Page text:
In 2016, a team of Chinese physicists pushed quantum computing into a new era of possibilities with the launch of a 1,100-kg satellite called Micius. The spacecraft, which carried a specialized quantum optical payload, was able to distribute entangled photons to multiple ground stations in different locations — “[illustrating] the possibility of a future global quantum communication network,” the team’s paper stated.
The achievement was a brilliant testament to physicists’ progress in understanding quantum networks, which have been widely described as being unhackable. But it was also an ominous reminder of the cyber threat that looms just ahead. The National Institute of Standards and Technology (NIST) recently issued a solicitation for cryptographic systems secure against both quantum and classical computers, warning that such technology and others could soon compromise the “confidentiality and integrity of digital communications on the internet and elsewhere.”
So with cyber menaces growing ever more advanced, how are satellite companies adapting to keep their data safe? What will cybersecurity look like in Space 2.0?
Improved Security and Higher Throughput with Laser Comms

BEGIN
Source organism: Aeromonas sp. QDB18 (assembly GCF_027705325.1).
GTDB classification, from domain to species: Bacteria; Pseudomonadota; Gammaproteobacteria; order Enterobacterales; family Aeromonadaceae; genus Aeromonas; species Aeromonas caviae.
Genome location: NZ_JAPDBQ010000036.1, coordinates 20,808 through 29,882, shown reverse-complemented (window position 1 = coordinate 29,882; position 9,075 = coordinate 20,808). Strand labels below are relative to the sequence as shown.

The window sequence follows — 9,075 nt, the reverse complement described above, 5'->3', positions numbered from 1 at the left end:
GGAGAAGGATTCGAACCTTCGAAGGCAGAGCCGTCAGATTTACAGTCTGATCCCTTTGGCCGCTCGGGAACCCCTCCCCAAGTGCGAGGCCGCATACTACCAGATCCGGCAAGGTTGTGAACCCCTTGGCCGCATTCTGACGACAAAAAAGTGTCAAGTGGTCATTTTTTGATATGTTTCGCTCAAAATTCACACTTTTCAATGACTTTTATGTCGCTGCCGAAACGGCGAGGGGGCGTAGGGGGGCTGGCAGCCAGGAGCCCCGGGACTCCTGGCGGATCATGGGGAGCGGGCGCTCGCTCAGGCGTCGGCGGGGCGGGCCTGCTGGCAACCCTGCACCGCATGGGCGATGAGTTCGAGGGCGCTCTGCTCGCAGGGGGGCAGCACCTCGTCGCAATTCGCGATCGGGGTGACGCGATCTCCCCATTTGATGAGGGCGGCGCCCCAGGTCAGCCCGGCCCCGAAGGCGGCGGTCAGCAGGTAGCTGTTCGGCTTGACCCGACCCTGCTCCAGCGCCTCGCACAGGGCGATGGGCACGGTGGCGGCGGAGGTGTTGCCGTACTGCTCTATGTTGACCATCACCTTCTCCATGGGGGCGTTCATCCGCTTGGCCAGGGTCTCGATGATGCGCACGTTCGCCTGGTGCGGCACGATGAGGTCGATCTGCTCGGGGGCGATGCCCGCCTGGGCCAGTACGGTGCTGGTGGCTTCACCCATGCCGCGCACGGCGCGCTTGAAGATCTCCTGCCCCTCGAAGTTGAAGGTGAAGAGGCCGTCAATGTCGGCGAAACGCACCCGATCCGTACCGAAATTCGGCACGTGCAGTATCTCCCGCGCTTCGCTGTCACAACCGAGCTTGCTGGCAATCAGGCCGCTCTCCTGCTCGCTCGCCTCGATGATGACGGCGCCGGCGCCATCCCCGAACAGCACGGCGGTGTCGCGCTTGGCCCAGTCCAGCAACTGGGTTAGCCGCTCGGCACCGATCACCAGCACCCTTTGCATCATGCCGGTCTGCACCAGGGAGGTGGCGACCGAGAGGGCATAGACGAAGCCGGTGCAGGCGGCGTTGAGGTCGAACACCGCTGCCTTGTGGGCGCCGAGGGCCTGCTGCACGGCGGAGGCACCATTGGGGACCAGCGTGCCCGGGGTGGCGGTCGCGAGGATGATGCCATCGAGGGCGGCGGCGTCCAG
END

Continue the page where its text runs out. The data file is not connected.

Multiple companies have honed in on laser optical communications as the next evolution in satcom. SpaceX, Telesat and LeoSat are all incorporating laser technology in their Low Earth Orbit (LEO) constellations. Simultaneously, companies such as Airborne Wireless Network (AWN), Mynaric and LGS Innovations are developing laser capabilities in other adjacent domains including aviation and deep-space communications.
RF has traditionally been the go-to for space-based communications, but as Bridgesat CEO Barry Matsumori points out, limited RF spectrum is proving to be a significant challenge for every operator hoping to expand their business. And while some are considering moving to upper frequencies such as V- and W-band, the performance of such wavelengths can be severely inhibited by atmospheric attenuation.
“One can go to optical and it also has those atmospheric constraints,” Matsumori admits, “But the technology behind it and the available hardware is more mature than in these other RF bands. One of the reasons it’s so mature is because all the technology being used for optical communications in space is fundamentally based on fiber optic cabling that’s done on Earth and reusing the propagation techniques that are already known and quantified by programs from NASA, ESA, and NICT/JAXA.”